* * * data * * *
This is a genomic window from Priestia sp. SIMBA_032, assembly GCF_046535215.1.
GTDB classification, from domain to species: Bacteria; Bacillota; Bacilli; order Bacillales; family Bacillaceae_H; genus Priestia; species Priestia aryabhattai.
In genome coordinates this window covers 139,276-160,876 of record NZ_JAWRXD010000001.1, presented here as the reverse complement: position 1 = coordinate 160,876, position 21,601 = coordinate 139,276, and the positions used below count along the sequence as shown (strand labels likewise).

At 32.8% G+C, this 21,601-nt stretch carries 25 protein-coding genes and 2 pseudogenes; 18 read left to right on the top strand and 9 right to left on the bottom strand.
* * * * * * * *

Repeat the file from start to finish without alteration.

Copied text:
This is a genomic window from Priestia sp. SIMBA_032, assembly GCF_046535215.1.
GTDB classification, from domain to species: Bacteria; Bacillota; Bacilli; order Bacillales; family Bacillaceae_H; genus Priestia; species Priestia aryabhattai.
In genome coordinates this window covers 139,276-160,876 of record NZ_JAWRXD010000001.1, presented here as the reverse complement: position 1 = coordinate 160,876, position 21,601 = coordinate 139,276, and the positions used below count along the sequence as shown (strand labels likewise).

At 32.8% G+C, this 21,601-nt stretch carries 25 protein-coding genes and 2 pseudogenes; 18 read left to right on the top strand and 9 right to left on the bottom strand.